Many people feel disengaged from climate change: it’s large and scary but the effects are also, so far at least, distant and unspecific. It’s rare to be able to identify and understand a direct cause and effect. Many of the steps required to address the issue also run contrary to much of our prevailing culture and the prevailing messages within our society, which has the effect of strengthening a sense of dissonance.
To make matters worse, the mechanisms used in the UK to shift capacity away from carbon-intensive generation towards low-carbon renewables have often alienated people who feel that their local environment and andscape is being changed by people and organisations that are distant and that they have no connection with (not even a retail connection because in the UK it has not been possible to sell electricity produced in an area to the people in that area).
It would be stretching things to claim that community energy can solve these issues but it has the potential to be a key ingredient in how we address them. Unlike commercial developments, community-owned renewable energy can strengthen local resilience far more than enhanced profit/dividend levels.
Together with environmental concerns, earning money or saving money is the most obvious reason why community energy projects get started. For almost all projects this will be in there somewhere as one of the aims. It can be:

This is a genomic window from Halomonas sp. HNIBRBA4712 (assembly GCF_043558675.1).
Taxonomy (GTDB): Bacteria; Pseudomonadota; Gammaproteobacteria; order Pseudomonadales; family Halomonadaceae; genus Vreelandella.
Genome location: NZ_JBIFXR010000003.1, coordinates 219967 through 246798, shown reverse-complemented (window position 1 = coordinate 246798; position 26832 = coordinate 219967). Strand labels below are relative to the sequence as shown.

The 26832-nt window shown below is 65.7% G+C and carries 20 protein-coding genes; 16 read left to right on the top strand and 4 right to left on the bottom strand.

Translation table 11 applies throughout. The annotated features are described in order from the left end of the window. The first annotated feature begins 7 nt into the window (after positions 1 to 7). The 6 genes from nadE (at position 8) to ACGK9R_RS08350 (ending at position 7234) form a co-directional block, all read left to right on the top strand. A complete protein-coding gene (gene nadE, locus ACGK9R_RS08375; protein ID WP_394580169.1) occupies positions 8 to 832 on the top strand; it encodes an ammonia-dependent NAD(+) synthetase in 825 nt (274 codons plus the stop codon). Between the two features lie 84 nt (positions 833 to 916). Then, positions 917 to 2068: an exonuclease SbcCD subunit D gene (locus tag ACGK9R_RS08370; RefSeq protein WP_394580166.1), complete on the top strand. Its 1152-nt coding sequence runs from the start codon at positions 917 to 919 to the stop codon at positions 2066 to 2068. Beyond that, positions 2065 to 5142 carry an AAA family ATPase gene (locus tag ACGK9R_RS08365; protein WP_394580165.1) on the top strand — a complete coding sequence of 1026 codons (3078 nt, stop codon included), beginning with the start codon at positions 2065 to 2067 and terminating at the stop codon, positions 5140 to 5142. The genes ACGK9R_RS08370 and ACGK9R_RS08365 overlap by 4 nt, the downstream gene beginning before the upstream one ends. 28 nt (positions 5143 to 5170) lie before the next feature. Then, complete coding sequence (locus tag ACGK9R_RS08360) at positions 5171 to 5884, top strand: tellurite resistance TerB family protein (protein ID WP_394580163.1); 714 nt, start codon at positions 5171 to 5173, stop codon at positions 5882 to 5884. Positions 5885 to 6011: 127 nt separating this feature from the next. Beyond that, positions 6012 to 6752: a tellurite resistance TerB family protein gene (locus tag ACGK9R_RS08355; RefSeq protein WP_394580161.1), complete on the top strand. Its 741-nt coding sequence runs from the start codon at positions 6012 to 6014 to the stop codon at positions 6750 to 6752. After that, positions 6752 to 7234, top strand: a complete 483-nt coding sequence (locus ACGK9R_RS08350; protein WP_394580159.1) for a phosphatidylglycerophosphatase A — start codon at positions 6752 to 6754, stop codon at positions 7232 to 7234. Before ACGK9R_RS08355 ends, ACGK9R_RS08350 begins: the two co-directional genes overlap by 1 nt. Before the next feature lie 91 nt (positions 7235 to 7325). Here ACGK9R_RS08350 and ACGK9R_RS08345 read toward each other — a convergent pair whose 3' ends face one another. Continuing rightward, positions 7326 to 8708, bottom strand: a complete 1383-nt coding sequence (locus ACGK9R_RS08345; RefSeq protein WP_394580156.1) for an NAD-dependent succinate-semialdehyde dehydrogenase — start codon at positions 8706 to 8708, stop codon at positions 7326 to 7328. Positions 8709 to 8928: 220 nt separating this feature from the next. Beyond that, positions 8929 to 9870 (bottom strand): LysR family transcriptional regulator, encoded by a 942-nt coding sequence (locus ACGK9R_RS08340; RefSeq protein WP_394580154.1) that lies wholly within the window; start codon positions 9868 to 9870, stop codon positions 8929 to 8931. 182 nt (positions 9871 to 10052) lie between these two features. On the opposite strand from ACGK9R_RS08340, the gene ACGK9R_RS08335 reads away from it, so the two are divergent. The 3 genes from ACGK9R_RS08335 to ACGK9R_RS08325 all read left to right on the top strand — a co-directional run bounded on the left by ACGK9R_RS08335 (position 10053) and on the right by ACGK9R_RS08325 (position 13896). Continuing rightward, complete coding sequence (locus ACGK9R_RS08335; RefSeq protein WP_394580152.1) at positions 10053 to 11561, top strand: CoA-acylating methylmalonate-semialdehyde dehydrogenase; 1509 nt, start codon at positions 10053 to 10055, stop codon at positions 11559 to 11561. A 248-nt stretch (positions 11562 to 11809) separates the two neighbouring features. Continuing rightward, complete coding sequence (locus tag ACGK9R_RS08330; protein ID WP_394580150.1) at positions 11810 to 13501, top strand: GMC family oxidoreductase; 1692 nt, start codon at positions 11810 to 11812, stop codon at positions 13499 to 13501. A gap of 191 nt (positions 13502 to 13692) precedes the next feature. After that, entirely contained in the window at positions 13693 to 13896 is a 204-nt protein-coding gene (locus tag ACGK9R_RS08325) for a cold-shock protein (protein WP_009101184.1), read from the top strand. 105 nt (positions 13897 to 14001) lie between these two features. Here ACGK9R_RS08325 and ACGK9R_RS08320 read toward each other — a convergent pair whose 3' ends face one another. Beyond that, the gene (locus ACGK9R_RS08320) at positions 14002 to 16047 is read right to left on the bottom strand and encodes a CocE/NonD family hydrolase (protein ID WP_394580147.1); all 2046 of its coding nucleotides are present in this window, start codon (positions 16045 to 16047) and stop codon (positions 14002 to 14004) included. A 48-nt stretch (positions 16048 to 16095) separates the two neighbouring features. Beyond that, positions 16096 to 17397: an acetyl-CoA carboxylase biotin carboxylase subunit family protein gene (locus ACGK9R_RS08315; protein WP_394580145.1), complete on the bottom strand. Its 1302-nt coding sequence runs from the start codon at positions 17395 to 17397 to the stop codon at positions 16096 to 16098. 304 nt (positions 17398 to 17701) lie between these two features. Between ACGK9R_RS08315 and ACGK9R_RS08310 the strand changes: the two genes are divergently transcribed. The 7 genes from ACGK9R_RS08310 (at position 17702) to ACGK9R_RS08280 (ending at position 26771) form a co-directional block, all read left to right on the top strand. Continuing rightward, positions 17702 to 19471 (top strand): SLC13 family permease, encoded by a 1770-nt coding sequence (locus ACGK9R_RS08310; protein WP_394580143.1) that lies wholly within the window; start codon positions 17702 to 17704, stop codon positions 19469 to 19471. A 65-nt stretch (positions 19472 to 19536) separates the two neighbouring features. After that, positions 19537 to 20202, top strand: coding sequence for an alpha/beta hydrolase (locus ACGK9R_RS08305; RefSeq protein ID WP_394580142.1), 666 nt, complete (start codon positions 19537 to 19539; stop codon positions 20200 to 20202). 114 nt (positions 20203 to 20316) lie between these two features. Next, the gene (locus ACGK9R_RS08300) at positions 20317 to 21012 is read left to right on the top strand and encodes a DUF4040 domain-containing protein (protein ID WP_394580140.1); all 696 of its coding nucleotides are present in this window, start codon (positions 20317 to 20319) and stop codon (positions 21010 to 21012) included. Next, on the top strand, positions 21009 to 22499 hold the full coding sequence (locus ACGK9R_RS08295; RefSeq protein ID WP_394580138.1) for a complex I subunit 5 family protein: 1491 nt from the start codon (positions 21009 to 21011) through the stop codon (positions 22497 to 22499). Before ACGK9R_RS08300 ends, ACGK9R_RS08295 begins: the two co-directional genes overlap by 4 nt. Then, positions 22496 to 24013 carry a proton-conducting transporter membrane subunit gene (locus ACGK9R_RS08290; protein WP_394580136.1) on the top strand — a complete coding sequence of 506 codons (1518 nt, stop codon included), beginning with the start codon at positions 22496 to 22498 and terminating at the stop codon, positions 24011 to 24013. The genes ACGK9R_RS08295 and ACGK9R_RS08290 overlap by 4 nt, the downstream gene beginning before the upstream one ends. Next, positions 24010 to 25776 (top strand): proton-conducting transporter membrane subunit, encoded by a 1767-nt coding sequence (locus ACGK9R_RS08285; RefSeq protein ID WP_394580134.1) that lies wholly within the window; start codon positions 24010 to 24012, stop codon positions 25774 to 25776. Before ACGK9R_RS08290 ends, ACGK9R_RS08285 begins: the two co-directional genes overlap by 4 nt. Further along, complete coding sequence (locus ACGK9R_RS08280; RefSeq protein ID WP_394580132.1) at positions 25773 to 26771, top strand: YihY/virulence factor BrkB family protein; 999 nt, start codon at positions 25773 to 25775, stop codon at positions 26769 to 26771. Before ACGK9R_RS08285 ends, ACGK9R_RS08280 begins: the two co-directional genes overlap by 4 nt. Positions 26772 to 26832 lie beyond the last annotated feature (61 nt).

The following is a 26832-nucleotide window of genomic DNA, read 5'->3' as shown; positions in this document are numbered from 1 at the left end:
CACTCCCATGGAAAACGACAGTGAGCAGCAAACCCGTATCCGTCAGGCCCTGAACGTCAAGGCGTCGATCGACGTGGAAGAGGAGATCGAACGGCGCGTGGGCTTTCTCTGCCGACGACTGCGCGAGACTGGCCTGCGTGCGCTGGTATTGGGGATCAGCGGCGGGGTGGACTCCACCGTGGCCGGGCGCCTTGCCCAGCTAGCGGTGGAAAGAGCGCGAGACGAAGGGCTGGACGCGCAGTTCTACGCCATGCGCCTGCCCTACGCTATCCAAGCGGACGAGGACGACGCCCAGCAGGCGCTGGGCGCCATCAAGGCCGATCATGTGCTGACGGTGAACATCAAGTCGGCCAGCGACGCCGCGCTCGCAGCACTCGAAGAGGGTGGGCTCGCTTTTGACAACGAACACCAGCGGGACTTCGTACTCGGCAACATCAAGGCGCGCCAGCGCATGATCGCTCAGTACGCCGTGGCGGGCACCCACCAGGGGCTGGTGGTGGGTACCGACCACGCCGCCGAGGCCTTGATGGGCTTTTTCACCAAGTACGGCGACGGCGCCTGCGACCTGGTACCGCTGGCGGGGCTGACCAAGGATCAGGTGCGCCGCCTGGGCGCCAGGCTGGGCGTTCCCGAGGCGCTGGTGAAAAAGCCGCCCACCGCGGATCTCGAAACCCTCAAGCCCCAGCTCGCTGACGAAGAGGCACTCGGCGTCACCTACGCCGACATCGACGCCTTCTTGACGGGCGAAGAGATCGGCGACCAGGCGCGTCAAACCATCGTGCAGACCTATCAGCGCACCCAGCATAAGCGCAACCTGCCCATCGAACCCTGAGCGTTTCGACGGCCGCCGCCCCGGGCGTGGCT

- People in the community saving money through reduced heating bills as a result of an insulation project.
- People within a community investing in a local energy generation project like a hydro scheme or a wind turbine.
- The costs for maintaining a village hall being reduced as a result of a new heating system being installed or solar panels being installed on the roof.
- A community energy initiative erecting a wind turbine or taking a share in a commercial wind farm to generate an income, which is then ploughed back into other community projects.
Saving money, whether by individuals or community organisations, as a result of improving insulation is easy to understand – more heat is retained in the building so less is needed to maintain a comfortable ambient temperature. However earning money though renewable installations is less straightforward.
Heating or electricity costs can be offset by a reduced cost for fuel or by generating your own electricity via solar photovoltaic panels. So a building that was previously heated by an oil boiler will save money when this is replaced with a woodchip boiler because the cost of generating heat from woodchip is currently cheaper than oil. (The other option for a poorly heated building of course is to spend the same amount but heat it better.) Similarly, a building that uses a lot of electricity, whether for heating or other reasons, can save money by solar photovoltaic panels being installed that offset the amount of electricity used…
A fragment from Gordon’s Cowtan Community Energy: A Guide to Community-Based Energy Projects
Featured image credit: pixabay.com